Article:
When did the Camino de Santiago begin?

The Camino de Santiago is one of the most popular pilgrimages today and is chosen by thousands of pilgrims every year, however, do you know its history? We tell you when it originated and the most relevant events it has gone through throughout its history

Fraile escultura antigua, Ribeira Sacra monasterio - percds/iStock

Fraile escultura antigua, Ribeira Sacra monasterio - percds/iStock

What is the origin of the Camino de Santiago?

James was one of the 12 apostles of Jesus Christ. Although in his name it was actually Jacob, we now know him as Santiago by the derivation of his Latin name Santus lacobus. Some time after the resurrection of Jesus, Herod Agrippa I, who at that time was the King of the Jews, ordered the assassination of James in Jerusalem, who was beheaded becoming the first martyred apostle. According to tradition, the remains of the apostle were recovered by his disciples Atanasio and Teodoro, who embarked with them towards the Iberian peninsula.

After 7 days of crossing, the disciples of the apostle Santiago, arrived at the port of Iria Flavia in Galicia to be able to locate the tomb of the apostle there. After encountering different situations of danger, they finally reach the forest of Libredón where they decided to bury the apostle.

The story of the transfer of the apostle to Santiago de Compostela is collected in the Calixtino codex. The Calixtino codex is the book that recounts the data of the translation of the body of the Apostle Santiago from Jerusalem to the Galician lands, as well as how his disciples stole his remains to be able to bury him and thereby make Santiago a center of pilgrimage.

When did the Camino de Santiago begin?

In the ninth century, the Bishop of Iria Flavia was informed that a star had landed in the forest of Libredón. This bishop, called Teodomiro, approached that place and discovered there, the tomb of the Apostle Santiago. After this great discovery, the bishop informed the monarch who ruled at that time, Alfonso II, who was in Oviedo. Given the importance of the news, the monarch himself moved from the place where he was to be able to verify with his own eyes that this fact was true, being the first to make a section of what we know today as the Primitive Way and becoming, by chance , on the first pilgrim of the Camino de Santiago.

Once he made sure of the discovery of the remains of the Apostle, it was when the Camino de Santiago was created since the monarch himself ordered that a sepulcher be built in that place so that anyone who wanted it could worship him, starting from that moment pilgrimages from all parts of Spain and much of Europe.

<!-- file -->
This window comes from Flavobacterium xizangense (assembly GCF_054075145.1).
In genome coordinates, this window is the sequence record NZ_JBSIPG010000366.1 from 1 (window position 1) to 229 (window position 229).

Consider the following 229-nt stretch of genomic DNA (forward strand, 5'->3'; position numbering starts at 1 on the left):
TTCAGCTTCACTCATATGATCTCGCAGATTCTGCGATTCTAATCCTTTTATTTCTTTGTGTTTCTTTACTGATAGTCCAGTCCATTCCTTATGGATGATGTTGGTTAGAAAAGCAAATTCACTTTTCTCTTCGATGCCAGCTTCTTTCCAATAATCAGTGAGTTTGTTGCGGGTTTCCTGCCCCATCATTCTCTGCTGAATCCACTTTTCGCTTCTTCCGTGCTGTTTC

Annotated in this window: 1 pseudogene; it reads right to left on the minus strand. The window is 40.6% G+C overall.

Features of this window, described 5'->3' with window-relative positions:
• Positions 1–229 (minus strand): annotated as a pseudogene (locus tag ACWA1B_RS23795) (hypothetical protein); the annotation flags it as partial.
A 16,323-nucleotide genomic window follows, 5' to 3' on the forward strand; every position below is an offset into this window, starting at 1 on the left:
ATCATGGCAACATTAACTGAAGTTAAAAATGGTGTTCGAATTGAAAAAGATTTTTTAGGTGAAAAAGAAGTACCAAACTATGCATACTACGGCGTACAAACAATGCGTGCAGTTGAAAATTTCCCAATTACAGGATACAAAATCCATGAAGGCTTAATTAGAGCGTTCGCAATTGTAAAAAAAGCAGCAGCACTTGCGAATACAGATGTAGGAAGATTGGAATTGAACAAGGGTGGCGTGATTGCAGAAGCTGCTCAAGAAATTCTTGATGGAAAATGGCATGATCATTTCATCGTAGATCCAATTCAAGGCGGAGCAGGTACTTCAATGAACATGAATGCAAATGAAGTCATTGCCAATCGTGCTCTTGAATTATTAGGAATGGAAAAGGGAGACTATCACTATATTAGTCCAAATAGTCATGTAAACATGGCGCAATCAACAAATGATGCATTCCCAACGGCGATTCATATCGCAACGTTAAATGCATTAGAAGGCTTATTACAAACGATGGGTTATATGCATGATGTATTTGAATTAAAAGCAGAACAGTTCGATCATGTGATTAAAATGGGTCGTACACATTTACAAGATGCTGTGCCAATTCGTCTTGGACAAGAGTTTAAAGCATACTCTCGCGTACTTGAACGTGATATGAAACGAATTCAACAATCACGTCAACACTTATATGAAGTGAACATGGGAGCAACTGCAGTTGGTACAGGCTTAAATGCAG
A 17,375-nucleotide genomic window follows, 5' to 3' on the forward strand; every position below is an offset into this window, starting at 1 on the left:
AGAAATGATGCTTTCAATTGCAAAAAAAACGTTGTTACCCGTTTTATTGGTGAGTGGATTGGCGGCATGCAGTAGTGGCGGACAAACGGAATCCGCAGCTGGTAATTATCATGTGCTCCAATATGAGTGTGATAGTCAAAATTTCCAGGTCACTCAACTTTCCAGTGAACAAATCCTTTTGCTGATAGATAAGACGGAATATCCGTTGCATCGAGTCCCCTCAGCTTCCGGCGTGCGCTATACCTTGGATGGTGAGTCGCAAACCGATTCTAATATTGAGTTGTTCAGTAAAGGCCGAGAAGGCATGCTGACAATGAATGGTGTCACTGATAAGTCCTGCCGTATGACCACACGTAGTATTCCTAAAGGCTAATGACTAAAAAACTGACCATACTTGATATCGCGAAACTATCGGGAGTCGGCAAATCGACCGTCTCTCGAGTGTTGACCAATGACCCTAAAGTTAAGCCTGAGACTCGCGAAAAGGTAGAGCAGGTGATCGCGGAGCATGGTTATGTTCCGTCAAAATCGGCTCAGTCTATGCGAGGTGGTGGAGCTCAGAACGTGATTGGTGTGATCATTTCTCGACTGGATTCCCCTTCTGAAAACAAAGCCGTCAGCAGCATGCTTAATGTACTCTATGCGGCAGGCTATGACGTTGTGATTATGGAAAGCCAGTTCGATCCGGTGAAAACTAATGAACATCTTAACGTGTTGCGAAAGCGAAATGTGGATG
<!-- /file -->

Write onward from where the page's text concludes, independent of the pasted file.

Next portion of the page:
With the news covering more and more places and the tomb already built, many people visited the Apostle's tomb daily to show their respects. However, it was not until the conqueror Charlemagne got the roads leading there much safer, that the number of visitors began to rise significantly.

The consolidation of the Camino de Santiago

 During the eleventh and twelfth centuries, there was a context favored by demographic growth, climate improvement, prosperous trade, the advance and increase of agricultural production, and a peaceful environment in terms of politics, thanks to the Peace of God. The pilgrimage to Santiago de Compostela saw here a great opportunity, and that is how it became one of the three great pilgrimages that exist.

The devotion to Bishop Santiago spread so that pilgrims from all over the world, such as France, Flanders, Italy or England, visited the city. The consequences of this affable situation were diverse: the authorities established regulations to protect pilgrims, among them the order of Santiago was created, whose objective was to protect pilgrims. Kings and nobles improved the roads along the Camino, built a large number of bridges, and founded hospitals in their path. In this period the first written guide of the Camino de Santiago "Liber Peregrinationis" was also produced as part of "Liber Sancti Iacobi", where the French routes to cross the Pyrenees and continue the trip to Compostela are described.

Peregrinos en el Camino de Santiago - Train_Arrival/iStock

Peregrinos en el Camino de Santiago - Train_Arrival/iStock

The heyday of the 13th and 14th centuries

The Camino de Santiago became a popular phenomenon at that time, in fact it was compared to the pilgrimage that Muslims made to Mecca. The pilgrims made the pilgrimage to Santiago with a different feeling, they evolved from a feeling of faith to a remission of sins or fulfillment of vows. In this period very prominent personalities traveled such as Francisco de Asis in 1214, Jean de Brienne, King of Jerusalem in 1224, King Sancho II of Portugal in 1244, etc.